Manual Mathematical Card Magic : Fifty-Two New Effects

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Mathematical Card Magic: Fifty-Two New Effects

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Average rating: 0 out of 5 stars, based on 0 reviews Write a review. Colm Mulcahy. Suitable for recreational math buffs and amateur card lovers or as a text in a first-year seminar, this color book offers a diverse collection of new mathemagic principles and effects.

The author begins with simple card tricks and continues with more complex ones.

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Each one is illustrated with pictures and detailed explanations throughout the book. However, the aim is not to teach the reader how to do the tricks in front of an audience, but instead to teach the reader why these tricks work the way they do. The necessary combinatorial and mathematical notions are explained and proofs or solution to each presented card trick are always provided. Whenever applicable, the history of each card trick is presented. In total, 52 card tricks are featured, including several created by the author.

The presentation of the mathematical background at the beginning of each trick, which is then translated into a card magic trick, also demonstrates how new card tricks can be created. This high-quality, full-color edition concludes with a very useful bibliography and index. Mulcahy has a conversational tone throughout. However, by no means is there a loss of rigor, as he proves many of the principles that he uses. In fact, this book would make an excellent addition to any math club library, and it would provide a fun way to introduce important mathematical concepts.

The mathematics is presented clearly enough for even the novice mathematician to follow.

Martin Gardner 101

At the same time, the card tricks are explained thoroughly enough for even a novice magician to perform. This book will bring out the mathemagician in every reader. I am not a magician, nor am I an aspiring magician, but I enjoyed this book nonetheless. What I liked best was taking a peek behind the scenes of the card trick setup.

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I liked the way the book is organized. Every trick is scored on the sophistication of the underlying mathematics, how entertaining the trick is for the lay audience, how much setup is required, and how hard the trick is to perform. The author is clearly a seasoned pro. He is a skilled mathematician and an expert magician.

He also has an easygoing way of explaining clever card tricks, combined with careful diagrams so that the reader can master every trick. The apprentice magician will have a lot to practice on but even the professional magician will find many things to think about while mastering this wonderful calculus of the card deck. It's clever, instructive, and clear. Learn some tricks.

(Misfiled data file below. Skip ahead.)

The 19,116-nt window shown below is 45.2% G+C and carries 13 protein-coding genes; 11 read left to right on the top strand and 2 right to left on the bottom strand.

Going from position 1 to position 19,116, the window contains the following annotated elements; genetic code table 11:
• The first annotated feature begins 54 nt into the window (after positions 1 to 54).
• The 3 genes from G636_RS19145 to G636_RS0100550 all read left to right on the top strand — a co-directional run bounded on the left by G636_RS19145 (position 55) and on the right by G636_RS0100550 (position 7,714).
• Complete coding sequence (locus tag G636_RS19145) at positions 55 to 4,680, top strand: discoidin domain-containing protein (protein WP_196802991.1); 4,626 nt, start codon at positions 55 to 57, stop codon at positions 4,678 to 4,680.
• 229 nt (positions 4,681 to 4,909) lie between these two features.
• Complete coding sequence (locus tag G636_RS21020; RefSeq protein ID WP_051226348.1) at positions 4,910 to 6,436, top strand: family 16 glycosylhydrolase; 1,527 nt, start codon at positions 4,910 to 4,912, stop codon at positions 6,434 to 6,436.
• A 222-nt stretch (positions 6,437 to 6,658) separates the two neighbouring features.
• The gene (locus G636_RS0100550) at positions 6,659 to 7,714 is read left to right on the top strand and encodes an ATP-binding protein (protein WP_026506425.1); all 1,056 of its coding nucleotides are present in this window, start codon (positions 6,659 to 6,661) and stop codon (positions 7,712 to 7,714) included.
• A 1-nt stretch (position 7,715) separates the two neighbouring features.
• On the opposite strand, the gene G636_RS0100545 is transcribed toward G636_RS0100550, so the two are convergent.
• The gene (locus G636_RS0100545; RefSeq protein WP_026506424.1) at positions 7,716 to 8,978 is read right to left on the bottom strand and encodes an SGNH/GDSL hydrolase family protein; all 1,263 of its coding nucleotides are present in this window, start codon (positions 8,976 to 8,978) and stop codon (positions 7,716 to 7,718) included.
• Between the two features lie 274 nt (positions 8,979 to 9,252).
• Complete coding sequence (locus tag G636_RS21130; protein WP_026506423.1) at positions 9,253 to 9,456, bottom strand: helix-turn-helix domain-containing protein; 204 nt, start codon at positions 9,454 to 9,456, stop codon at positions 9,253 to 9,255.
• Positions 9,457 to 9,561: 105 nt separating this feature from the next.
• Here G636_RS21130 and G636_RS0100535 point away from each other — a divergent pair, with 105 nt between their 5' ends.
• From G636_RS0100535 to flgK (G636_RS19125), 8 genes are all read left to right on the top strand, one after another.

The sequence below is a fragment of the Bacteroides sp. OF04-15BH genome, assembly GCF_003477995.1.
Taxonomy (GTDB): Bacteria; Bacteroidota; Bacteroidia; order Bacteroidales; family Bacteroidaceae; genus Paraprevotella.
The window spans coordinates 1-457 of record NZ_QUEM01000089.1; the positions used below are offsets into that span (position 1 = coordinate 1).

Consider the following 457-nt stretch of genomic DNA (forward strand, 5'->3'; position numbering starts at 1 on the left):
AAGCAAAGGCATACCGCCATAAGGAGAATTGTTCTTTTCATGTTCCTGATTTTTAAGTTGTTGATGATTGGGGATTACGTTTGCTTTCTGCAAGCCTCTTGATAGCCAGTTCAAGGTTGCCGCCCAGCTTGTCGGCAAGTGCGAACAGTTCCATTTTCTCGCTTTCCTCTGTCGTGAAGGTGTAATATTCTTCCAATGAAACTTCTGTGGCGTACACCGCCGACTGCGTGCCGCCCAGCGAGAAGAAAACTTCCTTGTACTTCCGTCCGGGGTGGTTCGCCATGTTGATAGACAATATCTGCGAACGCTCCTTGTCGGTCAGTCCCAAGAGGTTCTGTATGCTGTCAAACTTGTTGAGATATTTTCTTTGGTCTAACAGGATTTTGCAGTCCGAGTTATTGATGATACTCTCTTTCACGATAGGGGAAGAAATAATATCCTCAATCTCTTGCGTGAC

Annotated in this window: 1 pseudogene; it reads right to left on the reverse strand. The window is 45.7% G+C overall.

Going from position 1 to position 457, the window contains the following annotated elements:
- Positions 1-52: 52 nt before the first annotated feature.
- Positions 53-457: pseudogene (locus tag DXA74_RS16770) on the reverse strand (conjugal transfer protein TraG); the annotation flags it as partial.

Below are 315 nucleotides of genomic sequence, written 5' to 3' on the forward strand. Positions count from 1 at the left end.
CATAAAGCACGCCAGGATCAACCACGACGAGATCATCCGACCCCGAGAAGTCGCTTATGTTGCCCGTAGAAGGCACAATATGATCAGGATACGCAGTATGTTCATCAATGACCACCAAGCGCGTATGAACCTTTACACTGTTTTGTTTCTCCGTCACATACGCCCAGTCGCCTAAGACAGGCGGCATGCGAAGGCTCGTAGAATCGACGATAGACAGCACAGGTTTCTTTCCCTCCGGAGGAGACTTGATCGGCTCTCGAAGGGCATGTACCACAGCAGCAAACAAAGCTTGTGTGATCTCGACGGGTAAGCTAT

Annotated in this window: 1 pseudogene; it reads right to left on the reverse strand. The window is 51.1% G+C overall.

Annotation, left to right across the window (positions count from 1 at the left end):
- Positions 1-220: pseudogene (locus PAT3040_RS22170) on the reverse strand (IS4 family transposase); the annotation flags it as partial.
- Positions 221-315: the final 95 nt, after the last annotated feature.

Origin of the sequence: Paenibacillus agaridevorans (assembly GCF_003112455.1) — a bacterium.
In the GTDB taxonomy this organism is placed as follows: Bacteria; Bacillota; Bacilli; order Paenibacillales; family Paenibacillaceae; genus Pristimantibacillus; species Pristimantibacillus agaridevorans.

The Aperiodical

Learn some math. Impress your friends. By reading this book, the reader will be well rewarded in both disciplines. He's a skilled teacher and creator, and with his book in hand you'll be able to construct lots of new effects. A must for your magic library. Mulcahy has left one mystery for his readers to solve: Is it a really good math book, using card tricks to explain the math, or is it a really good magic book, using math to explain the magic?

Either way, there's not a wrong answer to this question. You'll meet the above-mentioned people, plus many other worthwhile thinkers, in the book that you are about to read.

Colm Mulcahy has joined those ranks. His bi-monthly Card Colm has appeared on the website of the Mathematical Association of America since If you have been a Card Colm reader, you already know the quality of his imaginative output. There are many of them, and most are believed to be original in their application to card magic.

In many cases, the order of the suits is important. And there are many other mnemotechnical tricks to recall certain orders of cards or operations. These witty namings and word plays make the text fun to read. Since Mulcahy stresses at many places that the mathemagician should not reveal the mathematics underlying the magic, so neither will I uncover them here in this review. Unless the audience is really interested in the mathematics, it is unwise to explain what is going on. It is just mathematics', will kill all the magic.

It is absolutely rewarding however to convince young people that mathematics is everywhere and can be fun to play with. So it is perfectly all right if a teacher explains the mathematics to his pupils. In most cases, the mathematics are not that advanced. Just counting will do, but it is not just plain combinatorics or modulo calculus. The fact that there are 13 different faces and 4 different suits make the counting special. Fibonacci numbers sometimes play a role, occasionally there is some probability involved.